Wednesday, March 6, 2002

The Justice Department and Department of Army attorneys are reviewing a federal judge’s ruling that struck down the Army’s officer promotion policy on grounds that it discriminates against white male officers.
The policy was declared unconstitutional by U.S. District Court Judge Royce C. Lamberth because it gives preference to women and minorities in promotions while passing over qualified white male officers.
Specifically, the judge ruled that the policy urges the Army’s promotion boards to consider the past and personal discrimination faced by women and minorities but it does not order the boards to also consider whether there has been discrimination against white men.
“This undeniably establishes a preference in favor of one race or gender over another, and therefore is unconstitutional,” Judge Lamberth wrote in his opinion.
Officials from both departments said yesterday that they will review the judge’s opinion before they decide whether to appeal the ruling. They also said the ruling refers to a policy that is no longer used by the Army.
“This case involves the Army’s former equal-opportunity instructions, which have not been used at centralized selection boards since September 1999,” said Lt. Col. Tara Osborn, chief of the military personnel branch with the Army litigation division.
The ruling came in a case involving retired Lt. Col. Raymond Saunders, a white officer who claimed he was denied promotion to the rank of colonel in 1996 and 1997. He sued the Army in 1999, claiming that its equal-opportunity policy which it used twice to determine whether he should be promoted favored minority and female officers.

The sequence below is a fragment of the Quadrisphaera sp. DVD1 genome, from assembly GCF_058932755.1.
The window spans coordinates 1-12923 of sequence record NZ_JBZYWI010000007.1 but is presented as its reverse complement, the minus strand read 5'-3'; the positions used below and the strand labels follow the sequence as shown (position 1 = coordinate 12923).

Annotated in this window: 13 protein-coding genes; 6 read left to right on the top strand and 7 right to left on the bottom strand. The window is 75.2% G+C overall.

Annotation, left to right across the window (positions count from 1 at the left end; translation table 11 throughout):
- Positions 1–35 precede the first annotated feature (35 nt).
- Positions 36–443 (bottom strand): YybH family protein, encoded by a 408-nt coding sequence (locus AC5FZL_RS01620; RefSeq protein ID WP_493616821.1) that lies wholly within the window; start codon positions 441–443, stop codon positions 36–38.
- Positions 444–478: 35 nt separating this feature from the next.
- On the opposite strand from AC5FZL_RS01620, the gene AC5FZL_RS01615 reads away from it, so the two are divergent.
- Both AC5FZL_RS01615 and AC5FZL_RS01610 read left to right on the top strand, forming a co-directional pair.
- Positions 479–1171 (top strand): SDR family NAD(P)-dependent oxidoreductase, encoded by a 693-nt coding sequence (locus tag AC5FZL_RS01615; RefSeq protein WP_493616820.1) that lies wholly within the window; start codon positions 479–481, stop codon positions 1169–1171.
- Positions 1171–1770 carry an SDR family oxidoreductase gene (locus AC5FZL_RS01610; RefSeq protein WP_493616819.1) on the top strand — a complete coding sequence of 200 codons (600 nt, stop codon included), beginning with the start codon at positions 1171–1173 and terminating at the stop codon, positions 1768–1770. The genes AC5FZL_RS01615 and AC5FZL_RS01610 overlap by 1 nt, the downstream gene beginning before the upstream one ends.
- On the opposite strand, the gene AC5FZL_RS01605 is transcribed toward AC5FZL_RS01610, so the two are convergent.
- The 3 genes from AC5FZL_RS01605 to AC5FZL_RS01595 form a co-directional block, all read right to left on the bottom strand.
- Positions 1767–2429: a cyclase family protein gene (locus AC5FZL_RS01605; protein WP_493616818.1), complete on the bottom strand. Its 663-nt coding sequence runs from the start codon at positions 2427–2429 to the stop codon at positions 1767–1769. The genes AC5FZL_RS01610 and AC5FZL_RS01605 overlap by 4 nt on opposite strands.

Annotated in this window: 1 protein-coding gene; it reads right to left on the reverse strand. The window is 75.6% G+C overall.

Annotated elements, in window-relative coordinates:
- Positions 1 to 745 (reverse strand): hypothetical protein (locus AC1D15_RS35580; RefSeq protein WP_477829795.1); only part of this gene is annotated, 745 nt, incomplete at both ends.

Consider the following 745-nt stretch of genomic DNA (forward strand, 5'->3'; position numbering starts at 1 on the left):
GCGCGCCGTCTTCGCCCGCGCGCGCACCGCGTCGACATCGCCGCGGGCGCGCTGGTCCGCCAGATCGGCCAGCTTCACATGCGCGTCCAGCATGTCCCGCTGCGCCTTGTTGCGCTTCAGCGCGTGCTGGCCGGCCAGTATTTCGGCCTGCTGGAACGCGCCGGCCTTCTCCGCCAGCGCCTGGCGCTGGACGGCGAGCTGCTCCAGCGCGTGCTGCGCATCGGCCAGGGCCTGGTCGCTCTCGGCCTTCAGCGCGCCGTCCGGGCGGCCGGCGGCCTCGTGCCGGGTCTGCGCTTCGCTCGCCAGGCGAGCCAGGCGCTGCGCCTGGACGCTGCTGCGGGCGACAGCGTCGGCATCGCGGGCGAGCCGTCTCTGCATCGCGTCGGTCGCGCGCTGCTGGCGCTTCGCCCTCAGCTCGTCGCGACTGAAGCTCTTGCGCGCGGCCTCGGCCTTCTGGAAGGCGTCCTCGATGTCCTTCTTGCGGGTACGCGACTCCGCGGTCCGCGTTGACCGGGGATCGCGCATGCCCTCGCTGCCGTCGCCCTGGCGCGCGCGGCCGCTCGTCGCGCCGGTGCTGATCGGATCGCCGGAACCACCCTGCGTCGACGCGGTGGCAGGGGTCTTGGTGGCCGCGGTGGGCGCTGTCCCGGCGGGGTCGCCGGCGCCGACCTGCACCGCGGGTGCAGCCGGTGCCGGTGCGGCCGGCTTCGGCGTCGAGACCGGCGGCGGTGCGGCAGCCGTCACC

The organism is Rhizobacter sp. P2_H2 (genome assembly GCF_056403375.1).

Monday’s decision could affect thousands of Army officers passed over for promotion in the past six years, and even affect equal-opportunity policies of other branches of the military, according to lawyers who specialize in military law. The ruling would not, however, affect any officers who have already been promoted, they said.
“This is a landmark case, in that a lot of other people are going to be using this as a precedent,” said Christopher Sterbenz, an attorney who represents Col. Saunders. Mr. Sterbenz also represents nine other white officers in similar complaints.
“This case teaches how the military treats its promotions,” said Eugene Fidell, a military law lawyer. “This case will have an enormous impact on past passovers for promotions.”
The policy struck down by the judge instructed the boards to be aware of any past discrimination practices when considering promotions, “whether intentional or inadvertent in the assignment patterns, evaluations, or professional development of all officers.”
But the policy also warns board members against making a person’s racial background the basis for promotion. “The foregoing guidance shall not be interpreted as requiring or authorizing you to extend any preference of any sort to any officer or group of officers solely on the basis of race, ethnicity or gender,” it states.

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